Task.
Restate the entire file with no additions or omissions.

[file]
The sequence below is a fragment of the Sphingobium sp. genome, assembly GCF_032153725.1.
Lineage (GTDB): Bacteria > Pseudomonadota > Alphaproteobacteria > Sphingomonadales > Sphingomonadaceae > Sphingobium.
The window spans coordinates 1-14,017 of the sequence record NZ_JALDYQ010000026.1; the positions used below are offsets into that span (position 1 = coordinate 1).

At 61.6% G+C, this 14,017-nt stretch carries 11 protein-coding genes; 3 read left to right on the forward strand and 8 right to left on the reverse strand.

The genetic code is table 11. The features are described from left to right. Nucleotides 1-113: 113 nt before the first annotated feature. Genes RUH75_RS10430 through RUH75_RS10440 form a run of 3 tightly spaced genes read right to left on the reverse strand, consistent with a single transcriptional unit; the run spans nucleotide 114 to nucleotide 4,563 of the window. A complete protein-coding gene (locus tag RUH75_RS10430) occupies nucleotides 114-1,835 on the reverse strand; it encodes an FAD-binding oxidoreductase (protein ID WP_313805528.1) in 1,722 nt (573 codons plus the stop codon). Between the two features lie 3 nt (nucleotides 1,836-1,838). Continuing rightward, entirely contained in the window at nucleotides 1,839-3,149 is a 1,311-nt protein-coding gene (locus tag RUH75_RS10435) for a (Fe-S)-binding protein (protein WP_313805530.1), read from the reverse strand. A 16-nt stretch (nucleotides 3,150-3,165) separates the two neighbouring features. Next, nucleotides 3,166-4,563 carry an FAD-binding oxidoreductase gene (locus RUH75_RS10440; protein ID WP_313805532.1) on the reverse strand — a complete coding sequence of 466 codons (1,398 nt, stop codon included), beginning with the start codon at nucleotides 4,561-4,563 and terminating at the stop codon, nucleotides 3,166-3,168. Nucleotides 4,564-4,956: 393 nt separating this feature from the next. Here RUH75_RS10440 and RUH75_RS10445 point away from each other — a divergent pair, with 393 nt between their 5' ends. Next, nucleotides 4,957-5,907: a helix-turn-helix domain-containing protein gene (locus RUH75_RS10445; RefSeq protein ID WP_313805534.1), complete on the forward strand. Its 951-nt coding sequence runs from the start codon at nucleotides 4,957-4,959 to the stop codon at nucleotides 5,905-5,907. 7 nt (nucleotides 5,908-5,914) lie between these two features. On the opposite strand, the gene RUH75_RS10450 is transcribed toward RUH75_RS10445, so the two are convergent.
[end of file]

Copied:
The sequence below is a fragment of the Sphingobium sp. genome, assembly GCF_032153725.1.
Lineage (GTDB): Bacteria > Pseudomonadota > Alphaproteobacteria > Sphingomonadales > Sphingomonadaceae > Sphingobium.
The window spans coordinates 1-14,017 of the sequence record NZ_JALDYQ010000026.1; the positions used below are offsets into that span (position 1 = coordinate 1).

At 61.6% G+C, this 14,017-nt stretch carries 11 protein-coding genes; 3 read left to right on the forward strand and 8 right to left on the reverse strand.

The genetic code is table 11. The features are described from left to right. Nucleotides 1-113: 113 nt before the first annotated feature. Genes RUH75_RS10430 through RUH75_RS10440 form a run of 3 tightly spaced genes read right to left on the reverse strand, consistent with a single transcriptional unit; the run spans nucleotide 114 to nucleotide 4,563 of the window. A complete protein-coding gene (locus tag RUH75_RS10430) occupies nucleotides 114-1,835 on the reverse strand; it encodes an FAD-binding oxidoreductase (protein ID WP_313805528.1) in 1,722 nt (573 codons plus the stop codon). Between the two features lie 3 nt (nucleotides 1,836-1,838). Continuing rightward, entirely contained in the window at nucleotides 1,839-3,149 is a 1,311-nt protein-coding gene (locus tag RUH75_RS10435) for a (Fe-S)-binding protein (protein WP_313805530.1), read from the reverse strand. A 16-nt stretch (nucleotides 3,150-3,165) separates the two neighbouring features. Next, nucleotides 3,166-4,563 carry an FAD-binding oxidoreductase gene (locus RUH75_RS10440; protein ID WP_313805532.1) on the reverse strand — a complete coding sequence of 466 codons (1,398 nt, stop codon included), beginning with the start codon at nucleotides 4,561-4,563 and terminating at the stop codon, nucleotides 3,166-3,168. Nucleotides 4,564-4,956: 393 nt separating this feature from the next. Here RUH75_RS10440 and RUH75_RS10445 point away from each other — a divergent pair, with 393 nt between their 5' ends. Next, nucleotides 4,957-5,907: a helix-turn-helix domain-containing protein gene (locus RUH75_RS10445; RefSeq protein ID WP_313805534.1), complete on the forward strand. Its 951-nt coding sequence runs from the start codon at nucleotides 4,957-4,959 to the stop codon at nucleotides 5,905-5,907. 7 nt (nucleotides 5,908-5,914) lie between these two features. On the opposite strand, the gene RUH75_RS10450 is transcribed toward RUH75_RS10445, so the two are convergent.